The study team collected nasal secretions from the children before they started receiving injections and after one year. RNA, a form of genetic material, has been extracted from nasal secretion cells and has been sequenced and analyzed to determine the activity of various gene networks. The study team also collected blood samples from participants at the start and end of the trial and a few times in between.

Asthma control improved in all study participants whether they received mepolizumab or a placebo. This suggests that by participating in the trial, the children benefited from frequent clinic visits and maintained better adherence to hand-held devices called asthma inhalers, which deliver standard medications to the lungs to relieve asthma symptoms. ‘asthma.

As expected, scientists found that mepolizumab safely and substantially reduced blood levels of eosinophils in children and adolescents after one year of treatment. However, this reduction translated into a relatively modest 27% decrease in the rate of asthma attacks compared to the placebo group.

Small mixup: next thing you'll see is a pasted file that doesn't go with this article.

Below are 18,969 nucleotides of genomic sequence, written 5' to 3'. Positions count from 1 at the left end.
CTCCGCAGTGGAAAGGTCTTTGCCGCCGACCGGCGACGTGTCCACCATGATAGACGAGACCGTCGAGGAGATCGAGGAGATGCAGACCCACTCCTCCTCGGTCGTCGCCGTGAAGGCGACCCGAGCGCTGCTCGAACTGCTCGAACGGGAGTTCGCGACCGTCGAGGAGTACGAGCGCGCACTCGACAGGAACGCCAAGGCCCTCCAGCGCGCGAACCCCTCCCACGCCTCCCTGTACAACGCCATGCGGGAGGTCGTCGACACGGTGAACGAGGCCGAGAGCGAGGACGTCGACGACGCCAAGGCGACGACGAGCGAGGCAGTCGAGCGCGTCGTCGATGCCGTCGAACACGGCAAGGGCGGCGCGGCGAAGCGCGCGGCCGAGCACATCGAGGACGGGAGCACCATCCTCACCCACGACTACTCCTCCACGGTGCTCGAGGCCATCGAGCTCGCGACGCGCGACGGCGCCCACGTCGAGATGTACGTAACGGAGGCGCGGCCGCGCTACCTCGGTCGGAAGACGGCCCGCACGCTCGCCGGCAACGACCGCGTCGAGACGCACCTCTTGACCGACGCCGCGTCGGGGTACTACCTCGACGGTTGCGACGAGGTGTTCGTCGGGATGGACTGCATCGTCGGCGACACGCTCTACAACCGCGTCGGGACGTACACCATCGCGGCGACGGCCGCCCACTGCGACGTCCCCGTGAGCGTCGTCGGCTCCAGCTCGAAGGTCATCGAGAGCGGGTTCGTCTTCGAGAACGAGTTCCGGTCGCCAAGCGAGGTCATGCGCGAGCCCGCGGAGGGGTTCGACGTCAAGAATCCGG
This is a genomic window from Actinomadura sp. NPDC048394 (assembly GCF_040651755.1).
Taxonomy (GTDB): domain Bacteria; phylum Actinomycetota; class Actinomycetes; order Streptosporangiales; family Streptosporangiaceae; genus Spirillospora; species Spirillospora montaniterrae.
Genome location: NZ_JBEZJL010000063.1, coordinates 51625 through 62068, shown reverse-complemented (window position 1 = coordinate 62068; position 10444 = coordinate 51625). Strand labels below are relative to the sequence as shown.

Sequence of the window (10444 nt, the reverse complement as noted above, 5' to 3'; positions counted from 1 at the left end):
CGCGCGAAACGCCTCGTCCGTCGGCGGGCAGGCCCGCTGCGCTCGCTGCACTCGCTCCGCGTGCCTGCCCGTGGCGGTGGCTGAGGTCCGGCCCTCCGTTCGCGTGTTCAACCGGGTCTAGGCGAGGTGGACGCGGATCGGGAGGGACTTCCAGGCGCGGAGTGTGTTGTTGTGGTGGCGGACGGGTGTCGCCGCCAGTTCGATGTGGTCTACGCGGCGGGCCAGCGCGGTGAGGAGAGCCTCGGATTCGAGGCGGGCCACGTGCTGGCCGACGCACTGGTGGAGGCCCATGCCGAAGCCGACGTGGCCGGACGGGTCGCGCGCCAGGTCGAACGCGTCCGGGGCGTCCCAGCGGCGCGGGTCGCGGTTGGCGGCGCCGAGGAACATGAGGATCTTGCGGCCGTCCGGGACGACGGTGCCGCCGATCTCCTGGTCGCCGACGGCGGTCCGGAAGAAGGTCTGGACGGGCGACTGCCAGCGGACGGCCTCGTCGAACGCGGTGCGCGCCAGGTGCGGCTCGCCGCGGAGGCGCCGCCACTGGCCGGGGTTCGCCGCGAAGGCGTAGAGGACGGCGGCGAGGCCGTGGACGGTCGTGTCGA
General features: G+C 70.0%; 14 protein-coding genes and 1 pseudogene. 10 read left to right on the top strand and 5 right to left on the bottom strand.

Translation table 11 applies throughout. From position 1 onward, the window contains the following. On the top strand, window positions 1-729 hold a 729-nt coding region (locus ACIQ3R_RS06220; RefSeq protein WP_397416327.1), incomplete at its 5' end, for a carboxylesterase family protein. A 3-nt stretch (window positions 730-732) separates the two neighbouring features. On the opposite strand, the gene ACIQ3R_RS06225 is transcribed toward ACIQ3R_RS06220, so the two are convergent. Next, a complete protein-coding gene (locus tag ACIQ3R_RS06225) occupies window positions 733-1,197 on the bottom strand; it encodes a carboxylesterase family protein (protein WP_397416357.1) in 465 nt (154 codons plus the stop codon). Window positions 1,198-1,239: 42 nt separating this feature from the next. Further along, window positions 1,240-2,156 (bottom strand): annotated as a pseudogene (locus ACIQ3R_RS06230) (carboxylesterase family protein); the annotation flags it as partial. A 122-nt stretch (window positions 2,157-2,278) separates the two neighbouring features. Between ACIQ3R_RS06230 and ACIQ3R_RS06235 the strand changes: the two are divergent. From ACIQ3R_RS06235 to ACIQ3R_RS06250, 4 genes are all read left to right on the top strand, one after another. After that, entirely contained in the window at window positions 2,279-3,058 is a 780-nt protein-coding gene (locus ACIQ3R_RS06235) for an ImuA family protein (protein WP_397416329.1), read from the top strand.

To understand this result and explain why this effect is significantly weaker than what has been reported in adults(link is external) in other studies, researchers examined the activity levels of gene networks identified during MUPPITS-1 as associated with asthma attacks. They compared these activity levels between the mepolizumab and placebo groups and between the start and end of treatment. The researchers found that although mepolizumab significantly reduced the activity of three gene networks related to eosinophils, it did not reduce the activity of five gene networks related to tissue inflammation or one related to both to the activation of eosinophils and the overproduction of mucus.